Sarah Bruce
Public Relations / Member Engagement
Phone: 604-432-7987

A Shift in the ARA Membership Base

by David Ribeiro

The ARA has undergone continuous evolution since its beginnings nearly 70 years ago, but the foundation has always been the same. It is an association of businesses looking to better industry for all.

The ARA has been around since 1951, when a group of B.C. gas station and garage operators established an association through which they could come together to identify and address issues they were all facing. At the time, the issues included a lack of control over profit margins associated with gas prices and harsh treatment from oil suppliers.

As time progressed, the role of this representative body expanded significantly. The association grew to include hundreds of members seeking representation, information, and support across a diverse range of automotive sectors such as towing, collision repair, mechanical repair, auto recycling, and more.

It was eventually necessary to organize the ARA into specific divisions to ensure that the needs of each category were being met. As of now, we have eight divisions in total, with more than a thousand members across the province.

However, has a shift begun to take place in that membership base? If so, what are the current issues driving any perceived need for change? Some could argue that we continue to hold true to the original intent from 1951—identifying and addressing issues—but it is more complex in today’s marketplace.

We have unprecedented technological challenges, in terms of diagnostics, calibration, and the complexity of repairs driven by advancements in vehicle design and materials used in their construction, as well as the expanding role OEMs play in developing rules around repair procedures.

Through all these developments we are simultaneously seeing technology drive reductions in service intervals, reparability, and even the frequency of repairs. Advanced Driver Assistance Systems (ADAS) components such as auto-braking, blind-spot detection, and lane departure are just a few of the many technologies employed to make the vehicle run safer, longer, and leaner.

What impact does this have on our businesses? We are beginning to realize that, while you can still operate as a mom-and-pop shop, more are becoming very specialized repair centres. The reality is, repair facilities today require consistency and speed in order to maintain profitability because everybody is being squeezed on their profit margins across the board. Therefore, getting more efficient, getting leaner, and getting your business practices in order is vital to compete in today’s world.

Just as generic repair methods and techniques are no longer adequate, neither is a static repair network. Continuous monitoring and adjustment of a dynamic network is required. Facilities must continually adjust their capabilities with new equipment, and new vehicles require new training and certifications for technicians. While all networks strive to deliver proper and safe repairs, one size does not fit all.

Repairers are likely to participate in both OEM-certified and carrier direct repair programs. Since the KPIs and metrics for each program may differ, it is critical to have in place a system that allows for the management of proper and safe repairs, especially against varying performance measurement criteria.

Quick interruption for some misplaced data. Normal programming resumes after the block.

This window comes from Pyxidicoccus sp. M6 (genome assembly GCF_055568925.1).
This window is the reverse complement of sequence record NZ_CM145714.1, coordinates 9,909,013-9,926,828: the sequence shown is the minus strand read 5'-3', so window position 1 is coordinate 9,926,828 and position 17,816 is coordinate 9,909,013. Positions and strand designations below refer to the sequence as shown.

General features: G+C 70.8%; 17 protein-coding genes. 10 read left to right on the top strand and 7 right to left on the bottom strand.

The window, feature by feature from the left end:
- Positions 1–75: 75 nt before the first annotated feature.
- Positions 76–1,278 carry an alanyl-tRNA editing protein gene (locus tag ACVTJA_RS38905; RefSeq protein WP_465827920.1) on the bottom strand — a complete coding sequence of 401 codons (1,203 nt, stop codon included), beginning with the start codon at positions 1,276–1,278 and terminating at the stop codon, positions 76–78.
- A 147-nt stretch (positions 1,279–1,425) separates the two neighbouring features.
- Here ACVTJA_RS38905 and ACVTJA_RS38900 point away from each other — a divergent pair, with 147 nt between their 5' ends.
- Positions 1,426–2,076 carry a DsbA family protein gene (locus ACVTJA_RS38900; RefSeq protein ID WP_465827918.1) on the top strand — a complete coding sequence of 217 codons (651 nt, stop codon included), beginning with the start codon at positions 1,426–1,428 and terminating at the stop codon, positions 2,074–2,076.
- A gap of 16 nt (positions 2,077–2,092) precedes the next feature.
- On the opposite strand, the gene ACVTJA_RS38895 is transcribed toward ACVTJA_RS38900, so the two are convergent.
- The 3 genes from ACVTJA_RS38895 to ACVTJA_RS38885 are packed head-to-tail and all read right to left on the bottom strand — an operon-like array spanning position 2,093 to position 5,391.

From an association perspective, the ARA has also morphed into a network of sorts. The western alliance of industry associations, representing B.C., Saskatchewan, and Manitoba, is an informal information-sharing agreement between the collision repair industry associations in the three western provinces that have public insurers.

Considering Saskatchewan’s 140 SAAR (Saskatchewan Association of Automotive Repairers) members, Manitoba’s 130 ATA (Automotive Trades Association) members, and B.C.’s 300 ARA collision repair division members, what you have is an alliance representing nearly 600 collision repair facilities. The establishment of this alliance began simply, with regular discussions, sharing of ideas, and best practices to help each other understand how to deal with government insurance companies who also meet regularly with each other.

We also see a new pattern in the membership base in the ARA’s associate member category. 1997 saw the ARA reach its largest membership total ever, but the fewest associate members. Since that time, associate members have nearly doubled and now represent seven percent of our membership base, compared to only 2.6 percent in 1997. Suppliers take seriously the role they play in helping industry to gain efficiency, become leaner, and implement practices to ensure the proper management of safe and quality repairs. They rely upon the success of the industry they service.

The ARA is no different, having adopted a change in philosophy, becoming less dependent on others to do the right thing, and instead driving the changes necessary for industry. The past five years have seen an increase in member support—especially in the auto glass and collision repair sectors, for whom the ARA introduced certification programs.

Is the ARA done? Not even close. We are only beginning to understand and harness the influence that we, as united partners, can impart on decision-makers. Programs like our certification models and the latest project related to zero-emission vehicles demonstrate how industry, through its representation on the ARA executive committees, is able to make lasting improvements.

If you are a non-member, you should ask yourself, is it right to rely on others in my industry to set the course, or should I contribute through membership or even volunteer time? These are programs built by and for industry. Through your support, the ARA helps industry to run safer, longer, and leaner.

Become the ARA’s member today!